Frequently Asked Questions
How do I use Gleener®?
After attaching the appropriate edge, you are ready to Gleen! Lay your garment down on a clean, hard surface — an ironing board is ideal. With one hand, hold the garment taut, then with the other hand move the Gleener in a downward fashion. Always be sure to Gleen in the same direction as the weave of the knit. Depending on the size of the pills and the nature of the fiber, you may need to apply more pressure. Still in doubt, click here to see Gleener in action.
Why are there 3 different edges?
Because fibers pill differently, some produce large, bulky pills most commonly found on wool and acrylic sweaters and coats, while other fibers such as cottons, lycra and elastane create ultra fine pills. Three different edges were developed to treat virtually any type of pilling on any type of garment.
How do I know the number of each edge?
Each edge is individually marked on the bottom 1, 2 or 3.
How do I know which edge to use?
- Edge 1 is ideally used for large, bulky pills or fuzz balls most commonly found on wool and acrylic sweaters and other garments such as coats.
- Edge 2 is ideally used for medium sized fuzz balls such as those found on finer wools, like cashmere and merino. It is also highly effective on acrylics, polyesters and blends as well as fleece.
- Edge 3 is ideally used on tiny, fine pills such as cotton and synthetic blends usually found on t-shirts, scarves, and shirt collars.
The information suggested that I should use Edge 3 for my silk blend sweater, but I find that Edge 2 works better. Is that okay?
Of course! The information provided here is just a guide. Every weave is unique. Start with the recommended edge for the fiber you are working with, but experiment with different edges to see which one works best. Just be cautious when Gleening fine fabrics — make sure to test the edge first. A safe bet is to begin by using the most gentle edge (Edge 3), applying light pressure. If that isn’t giving you the desired results, move to the next edge. For best results, Gleen on an ironing board.
How do I test an edge?
It is a good idea to test a Gleener edge in a non-obvious place, such as on the inside seam of a garment.
When I use Edge 3, the pills stay on the garment rather than the edge. How can I remove the excess pills?
Using Edge 3, most pills and fuzz tend to remain on the Gleened surface. Just flip Gleener around and pick-up the excess fuzz with the built-in lint brush.
How does Gleener compare to other depillers?
It is the only depiller with 3 different fabric-sensitive edges, developed to treat virtually any type of pilling. Also, Gleener doesn’t need batteries and you won’t have to stop periodically to avoid small-motor-burn-out. There is no odour or gritty residue, and unlike small sweater combs, Gleener is easy to hold and use. Most important, Gleener is efficient and effective!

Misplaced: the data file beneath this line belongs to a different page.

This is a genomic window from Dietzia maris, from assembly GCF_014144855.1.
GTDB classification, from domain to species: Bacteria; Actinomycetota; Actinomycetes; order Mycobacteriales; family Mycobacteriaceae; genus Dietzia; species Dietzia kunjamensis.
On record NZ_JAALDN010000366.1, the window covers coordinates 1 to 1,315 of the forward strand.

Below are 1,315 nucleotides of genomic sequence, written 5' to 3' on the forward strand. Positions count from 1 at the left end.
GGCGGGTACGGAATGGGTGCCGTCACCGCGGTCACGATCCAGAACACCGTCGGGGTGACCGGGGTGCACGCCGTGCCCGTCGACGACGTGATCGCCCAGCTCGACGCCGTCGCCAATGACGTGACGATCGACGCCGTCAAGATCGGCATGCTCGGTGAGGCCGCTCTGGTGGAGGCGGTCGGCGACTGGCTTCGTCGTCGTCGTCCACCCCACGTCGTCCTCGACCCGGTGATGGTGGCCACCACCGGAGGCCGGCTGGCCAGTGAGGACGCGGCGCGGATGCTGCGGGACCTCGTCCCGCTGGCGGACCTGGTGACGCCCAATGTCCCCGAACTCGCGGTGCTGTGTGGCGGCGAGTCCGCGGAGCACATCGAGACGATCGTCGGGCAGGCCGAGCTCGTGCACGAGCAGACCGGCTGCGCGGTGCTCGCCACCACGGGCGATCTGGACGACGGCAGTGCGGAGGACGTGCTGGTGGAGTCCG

Is there anything that shouldn’t be Gleened?
Although Gleener is highly effective for most garments and upholsteries, it is NOT recommended for use on flannel as it wears out the edge surfaces too quickly. Athletic gear, burn-out fabrics or ultra-thin or shear t-shirts are also not recommended for Gleener use. Similarly, Gleener should not be used on fabrics that contain embroidery, deliberate textures or very loose weaves.
How long will the edges last?
The longevity of the edges really depends on how often you Gleen. With moderate use, the edges will last one to two years.
Can I Gleen my upholstery?
Yes, just be sure to test the appropriate edge in an area out of view. Also, exercise caution if there are any intentional weaves or embroideries.
How often can I Gleen a garment?
Like so many rules in life… moderation! Exercise good judgment, making sure to Gleen within reason.
What is pilling?
Apart from being annoying, pilling is a very common result of a fabric showing signs of wear by forming small pills (also known as fuzz or balls) on its surface. The zones most affected on garments occur where friction is most common, such as under-arms, sleeves, breast area and upper thighs.
What causes pilling?
Pilling is caused by a slight migration of fibers breaking away from the yarns. These loose ends create fuzz balls that cling to the surface of the fabric. This migration is a result of repeated abrasion, in other words, general wear and tear. These annoying little cling-ons anchor themselves with tiny hooks much like a burr does.
Does pilling mean the fabric isn’t of a good quality?
Absolutely not! Pills know few limits — from ultra-luxurious cashmere to simple synthetics, pills are prolific.
Which fabrics and fibers pill?
Most fabrics exhibit some degree of pilling, some to a greater extent than others. All-natural fibers such as cotton and most wool tend to pill less as their construction is weaker than their synthetic counterparts. Synthetics such as acrylic, polyester, rayon, nylon and elastane are inherently stronger and as a result, their anchors are tougher, creating cling-ons that don’t want to let go! Also, construction plays a role — a tighter, more compact construction like denims are generally pill-free, while knits have a much looser construction, thus inviting even more pills to the party.
How does Gleener work?
Gleener’s patented design including 3 fabric sensitive edges, catch and remove the fuzz, leaving your garment like-new.
How can I avoid pilling?
Good question! Please refer to our Fabric Care page for some valuable tips. We know how important your wardrobe is, and we want to help you get the most out of it and look your best!